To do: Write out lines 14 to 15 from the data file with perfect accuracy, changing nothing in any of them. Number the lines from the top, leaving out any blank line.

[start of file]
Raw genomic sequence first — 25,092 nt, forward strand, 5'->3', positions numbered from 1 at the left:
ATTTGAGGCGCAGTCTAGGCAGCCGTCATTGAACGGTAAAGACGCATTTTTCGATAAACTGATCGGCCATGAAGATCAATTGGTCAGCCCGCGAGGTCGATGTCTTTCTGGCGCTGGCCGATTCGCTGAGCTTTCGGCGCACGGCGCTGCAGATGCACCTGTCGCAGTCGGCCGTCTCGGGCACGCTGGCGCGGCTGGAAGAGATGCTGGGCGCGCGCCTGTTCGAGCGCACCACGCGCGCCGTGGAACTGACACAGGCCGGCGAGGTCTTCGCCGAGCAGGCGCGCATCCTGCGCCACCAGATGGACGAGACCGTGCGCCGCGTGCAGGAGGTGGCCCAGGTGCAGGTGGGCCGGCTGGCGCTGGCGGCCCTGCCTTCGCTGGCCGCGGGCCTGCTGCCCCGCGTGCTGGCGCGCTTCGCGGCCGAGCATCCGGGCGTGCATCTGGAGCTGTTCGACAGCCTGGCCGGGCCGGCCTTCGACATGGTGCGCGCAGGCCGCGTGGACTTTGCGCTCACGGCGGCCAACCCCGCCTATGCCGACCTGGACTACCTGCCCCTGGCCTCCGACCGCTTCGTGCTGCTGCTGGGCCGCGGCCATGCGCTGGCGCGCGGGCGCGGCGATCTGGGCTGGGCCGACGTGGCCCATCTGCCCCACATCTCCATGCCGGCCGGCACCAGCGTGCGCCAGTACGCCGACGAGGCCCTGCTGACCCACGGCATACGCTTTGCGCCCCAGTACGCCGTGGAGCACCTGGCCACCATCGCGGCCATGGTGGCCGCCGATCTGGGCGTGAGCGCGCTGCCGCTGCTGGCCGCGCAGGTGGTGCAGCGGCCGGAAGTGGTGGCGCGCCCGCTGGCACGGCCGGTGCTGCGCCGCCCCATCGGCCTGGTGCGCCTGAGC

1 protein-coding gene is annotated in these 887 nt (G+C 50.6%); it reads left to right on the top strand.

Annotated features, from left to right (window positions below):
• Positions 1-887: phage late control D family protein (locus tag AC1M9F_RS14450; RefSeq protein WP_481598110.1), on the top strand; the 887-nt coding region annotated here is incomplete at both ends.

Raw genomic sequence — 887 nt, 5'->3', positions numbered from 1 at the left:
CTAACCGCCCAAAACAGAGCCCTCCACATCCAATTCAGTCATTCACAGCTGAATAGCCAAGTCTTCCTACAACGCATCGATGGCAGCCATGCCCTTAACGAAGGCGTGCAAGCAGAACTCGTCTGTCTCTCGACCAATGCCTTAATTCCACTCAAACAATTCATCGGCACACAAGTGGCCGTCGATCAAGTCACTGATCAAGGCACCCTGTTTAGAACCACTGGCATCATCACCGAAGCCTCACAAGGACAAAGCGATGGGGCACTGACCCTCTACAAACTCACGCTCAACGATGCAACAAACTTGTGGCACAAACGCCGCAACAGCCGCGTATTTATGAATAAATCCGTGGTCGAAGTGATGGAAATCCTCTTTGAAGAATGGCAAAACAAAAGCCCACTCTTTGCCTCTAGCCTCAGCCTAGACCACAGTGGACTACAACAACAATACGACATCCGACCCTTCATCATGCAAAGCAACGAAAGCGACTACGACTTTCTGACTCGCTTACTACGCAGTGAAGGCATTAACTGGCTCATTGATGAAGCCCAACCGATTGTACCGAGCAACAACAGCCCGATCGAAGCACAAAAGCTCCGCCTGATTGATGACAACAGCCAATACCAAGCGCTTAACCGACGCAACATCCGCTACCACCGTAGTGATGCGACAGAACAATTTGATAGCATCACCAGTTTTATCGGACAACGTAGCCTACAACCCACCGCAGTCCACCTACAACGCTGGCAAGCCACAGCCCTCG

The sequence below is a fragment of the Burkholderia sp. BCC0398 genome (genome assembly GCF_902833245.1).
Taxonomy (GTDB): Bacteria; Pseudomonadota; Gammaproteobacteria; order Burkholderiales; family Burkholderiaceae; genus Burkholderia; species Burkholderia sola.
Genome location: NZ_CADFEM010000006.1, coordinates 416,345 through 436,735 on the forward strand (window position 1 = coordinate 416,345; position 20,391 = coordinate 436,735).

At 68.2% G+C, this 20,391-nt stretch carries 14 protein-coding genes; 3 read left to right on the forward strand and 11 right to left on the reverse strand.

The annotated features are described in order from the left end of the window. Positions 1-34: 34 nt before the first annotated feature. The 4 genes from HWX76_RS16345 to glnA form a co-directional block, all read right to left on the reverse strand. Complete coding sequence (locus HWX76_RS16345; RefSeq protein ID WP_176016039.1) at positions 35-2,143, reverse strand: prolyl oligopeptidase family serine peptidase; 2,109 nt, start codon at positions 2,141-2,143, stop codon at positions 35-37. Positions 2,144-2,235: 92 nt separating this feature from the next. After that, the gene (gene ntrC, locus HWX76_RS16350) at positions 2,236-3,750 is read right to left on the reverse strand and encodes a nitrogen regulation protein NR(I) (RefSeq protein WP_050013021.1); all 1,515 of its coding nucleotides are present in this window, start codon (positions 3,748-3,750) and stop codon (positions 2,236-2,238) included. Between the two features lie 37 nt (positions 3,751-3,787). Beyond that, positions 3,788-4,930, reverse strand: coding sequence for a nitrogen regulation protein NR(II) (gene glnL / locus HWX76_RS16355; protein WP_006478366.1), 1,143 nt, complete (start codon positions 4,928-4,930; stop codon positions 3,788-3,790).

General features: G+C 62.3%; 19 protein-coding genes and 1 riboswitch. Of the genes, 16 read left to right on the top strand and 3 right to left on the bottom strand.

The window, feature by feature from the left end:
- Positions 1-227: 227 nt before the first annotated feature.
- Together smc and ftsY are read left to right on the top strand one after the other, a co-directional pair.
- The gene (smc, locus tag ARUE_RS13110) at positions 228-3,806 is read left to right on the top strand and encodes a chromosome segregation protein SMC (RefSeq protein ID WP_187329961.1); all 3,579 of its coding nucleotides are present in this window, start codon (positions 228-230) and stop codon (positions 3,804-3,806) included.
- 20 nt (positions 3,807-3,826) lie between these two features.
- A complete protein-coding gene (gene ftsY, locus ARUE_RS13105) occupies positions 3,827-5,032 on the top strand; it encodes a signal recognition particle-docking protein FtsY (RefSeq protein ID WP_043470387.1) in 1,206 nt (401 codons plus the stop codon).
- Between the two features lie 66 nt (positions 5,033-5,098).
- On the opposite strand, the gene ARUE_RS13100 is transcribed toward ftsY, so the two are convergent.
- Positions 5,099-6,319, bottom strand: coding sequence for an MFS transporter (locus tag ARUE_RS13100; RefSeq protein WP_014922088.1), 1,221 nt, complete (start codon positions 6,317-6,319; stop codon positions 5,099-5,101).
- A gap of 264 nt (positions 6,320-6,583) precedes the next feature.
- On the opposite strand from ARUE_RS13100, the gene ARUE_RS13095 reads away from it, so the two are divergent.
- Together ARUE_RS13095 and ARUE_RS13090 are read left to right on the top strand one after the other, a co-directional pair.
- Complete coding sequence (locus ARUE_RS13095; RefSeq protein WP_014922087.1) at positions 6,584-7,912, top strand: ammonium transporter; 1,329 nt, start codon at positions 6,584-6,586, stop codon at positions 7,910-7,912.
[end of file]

The window, feature by feature from the left end:
- Positions 1-227: 227 nt before the first annotated feature.